In general the Gourami species of fish is very popular for middle level aquarists. There is a wide variety of Gourami species that have very different habitat traits. The cost to buy these fish is pretty low too which makes it affordable for almost anyone. I would recommend this fish to anyone looking to own tropical fish that add a beautiful touch of personality to a fish tank.
Have Anything to Say??
Posted by Ashley K: Anyone know much about honey gourami? Our local fish store has some advertised as dwarf honey gourami. I can’t find much of anything online, the ones at the pet store are very small, a bit smaller than a nickel and they’re white bodies with red fins. Very pretty. I’d love to get some but only if they stay decently small.
- They are known to get up to around 4 inches long.
- I have some. They are lovely and peaceful and do not get those dreaded gourami diseases.
Posted by Nate: 55 gallon planted tank, sand substrate, 78° Fahrenheit pH 7.4, Ammonia 0, Nitrite 0, Nitrate 5ish. Stock list:
1 honey gold gourami
3 Siamese algae eaters
5 white cloud minnows
The problem is that both of my corydoras (and ONLY my corydoras) have roughed up fins. Should I suspect fin rot, or bullying from the other fish?
- Finrot, maybe. Post pic. Does the substrate have a lot of mulm? Is there soemthing rough where they can hurt themselves?
- As for mulm, there is some, but I wouldn’t say a lot. I try to keep the tank pretty clean. Decorations include live plants, a madrona branch and a couple of smooth rocks.
- I also had mysteirous cory deads.. My 3 year old cories died one by one in about 4 months. Only two remained and then i decided to clean the substrate more and more often, and the two have stayed healthy. Often the cory might hurt itself somewhere else and while passing through mudd it may get some bacterial infection going. But thats my guess.
Posted by Harley T: Is it possible to have a betta in a community tank…? Looking off into the future of wanting a betta and after a sturdy QT wondering how I would place them…
Tank mates would be…
Red eye tetras
Candy cane tetras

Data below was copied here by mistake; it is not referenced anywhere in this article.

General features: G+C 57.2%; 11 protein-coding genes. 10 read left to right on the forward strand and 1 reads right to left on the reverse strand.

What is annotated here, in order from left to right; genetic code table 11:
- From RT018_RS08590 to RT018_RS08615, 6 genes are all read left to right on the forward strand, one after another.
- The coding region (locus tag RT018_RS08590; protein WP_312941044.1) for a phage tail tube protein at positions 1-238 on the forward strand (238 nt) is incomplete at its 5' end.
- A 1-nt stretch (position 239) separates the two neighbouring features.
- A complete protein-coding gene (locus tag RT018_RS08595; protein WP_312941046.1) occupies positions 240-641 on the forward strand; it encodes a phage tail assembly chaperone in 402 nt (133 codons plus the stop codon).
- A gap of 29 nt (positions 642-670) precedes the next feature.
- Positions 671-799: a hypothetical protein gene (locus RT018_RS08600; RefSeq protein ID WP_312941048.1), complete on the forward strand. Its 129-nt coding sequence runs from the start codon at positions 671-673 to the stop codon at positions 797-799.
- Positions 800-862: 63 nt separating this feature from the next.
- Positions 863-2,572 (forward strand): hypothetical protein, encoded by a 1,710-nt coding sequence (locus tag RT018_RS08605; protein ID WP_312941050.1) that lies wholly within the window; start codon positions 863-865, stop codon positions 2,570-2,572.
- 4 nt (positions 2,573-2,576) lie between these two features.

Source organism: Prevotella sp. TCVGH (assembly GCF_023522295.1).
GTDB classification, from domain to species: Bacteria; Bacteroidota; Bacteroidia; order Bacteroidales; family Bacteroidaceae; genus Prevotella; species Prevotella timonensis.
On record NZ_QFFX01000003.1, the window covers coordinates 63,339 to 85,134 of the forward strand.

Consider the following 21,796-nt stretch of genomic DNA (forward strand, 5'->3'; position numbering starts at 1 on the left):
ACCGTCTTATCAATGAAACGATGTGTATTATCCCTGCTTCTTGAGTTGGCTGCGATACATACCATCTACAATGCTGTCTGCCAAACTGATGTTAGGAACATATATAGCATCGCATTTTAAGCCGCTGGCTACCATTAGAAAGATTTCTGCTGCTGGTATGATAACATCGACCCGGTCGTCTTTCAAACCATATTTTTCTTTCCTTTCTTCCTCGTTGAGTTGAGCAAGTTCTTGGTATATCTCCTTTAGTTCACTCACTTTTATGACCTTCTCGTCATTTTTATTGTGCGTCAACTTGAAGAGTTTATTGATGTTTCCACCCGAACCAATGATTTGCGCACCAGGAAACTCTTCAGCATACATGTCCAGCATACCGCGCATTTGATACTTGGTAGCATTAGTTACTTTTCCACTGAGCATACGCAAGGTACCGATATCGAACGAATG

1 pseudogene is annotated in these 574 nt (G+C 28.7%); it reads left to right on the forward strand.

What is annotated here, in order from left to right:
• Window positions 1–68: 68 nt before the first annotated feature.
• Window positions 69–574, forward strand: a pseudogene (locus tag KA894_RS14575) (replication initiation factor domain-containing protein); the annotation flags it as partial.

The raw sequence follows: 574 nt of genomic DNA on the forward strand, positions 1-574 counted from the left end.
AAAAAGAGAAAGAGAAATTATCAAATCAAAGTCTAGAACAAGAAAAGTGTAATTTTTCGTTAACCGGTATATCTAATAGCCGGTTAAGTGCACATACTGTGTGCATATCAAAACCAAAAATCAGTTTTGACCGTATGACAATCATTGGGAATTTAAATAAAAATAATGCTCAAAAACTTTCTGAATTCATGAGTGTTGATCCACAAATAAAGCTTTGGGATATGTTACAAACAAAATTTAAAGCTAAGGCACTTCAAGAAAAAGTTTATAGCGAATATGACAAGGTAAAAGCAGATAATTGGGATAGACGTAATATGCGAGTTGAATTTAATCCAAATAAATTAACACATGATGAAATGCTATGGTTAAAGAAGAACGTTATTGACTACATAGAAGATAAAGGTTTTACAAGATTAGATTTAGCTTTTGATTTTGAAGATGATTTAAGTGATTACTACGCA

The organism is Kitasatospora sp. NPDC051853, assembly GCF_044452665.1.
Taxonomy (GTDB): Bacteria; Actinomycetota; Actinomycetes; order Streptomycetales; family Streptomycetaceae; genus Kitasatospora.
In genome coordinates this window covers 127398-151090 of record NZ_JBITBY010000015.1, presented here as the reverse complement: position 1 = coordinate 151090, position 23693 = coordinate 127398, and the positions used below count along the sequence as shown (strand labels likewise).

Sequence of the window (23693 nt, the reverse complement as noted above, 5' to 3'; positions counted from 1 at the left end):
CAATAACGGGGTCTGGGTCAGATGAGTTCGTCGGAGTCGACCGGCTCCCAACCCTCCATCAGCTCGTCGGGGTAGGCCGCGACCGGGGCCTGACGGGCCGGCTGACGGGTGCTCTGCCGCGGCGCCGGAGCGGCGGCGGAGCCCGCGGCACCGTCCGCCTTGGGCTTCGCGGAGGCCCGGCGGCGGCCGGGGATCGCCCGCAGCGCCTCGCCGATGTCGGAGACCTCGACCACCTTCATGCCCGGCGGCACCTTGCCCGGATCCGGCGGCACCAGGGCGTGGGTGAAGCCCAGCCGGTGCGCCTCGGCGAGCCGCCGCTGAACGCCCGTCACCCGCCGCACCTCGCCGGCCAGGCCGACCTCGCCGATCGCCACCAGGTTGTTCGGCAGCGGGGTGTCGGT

Mystery snails never black moor goldfish though
- There are few hard rules here. It will vary based on betta personality. I’ve seen people succeed at it doing everything that is not suggested, and I’ve seen people follow all the rules and end up with fishy slaughter. Bettas are super unpredictable.
- I have several in my 75 gal community with swordtails’ patties, Pricilla tetras, and plecos
- Not with a gourami, same family and more often than not ends up with a dead betta.
- I’ve had a betta and gourami fight in a community before but I hear that it is uncommon. In my community it was a DG, betta, Cory cats, and serpai tetra.
- The tetras, barbs, and gourami will be the ones you will most likely have issues with.
- You can but every betta is different and they should never be put with gouramis and barbs are known fin nippers so not a good idea.
- Looks like my future betta buddy will get his own tank with a green phantom pleco and a pet rock… Sigh…
- have a betta with a gourami, just depends on both of their attitudes. I also have them with a German Ram
- I’ve done it several times, but the last time my Betta and Gourami didn’t get along, posturing, though no actual fighting. The Gourami died three days later, probably due to stress.
- Bettas + Gouramis = Death, in my experience. I’ve also had problems with Bettas in the same tank as swordtails
- You’re just rolling the dice with bettas. Some are super peaceful and get along great with other animals, some are vicious little bastards that just want to be alone. I have a weird one…tries killing any other fish, but lives peacefully with a bunch of tasty shrimp (go figure).
- I’ve had a male in a community before and now I have a couple females in a community but it really depends on the Betta’s personality.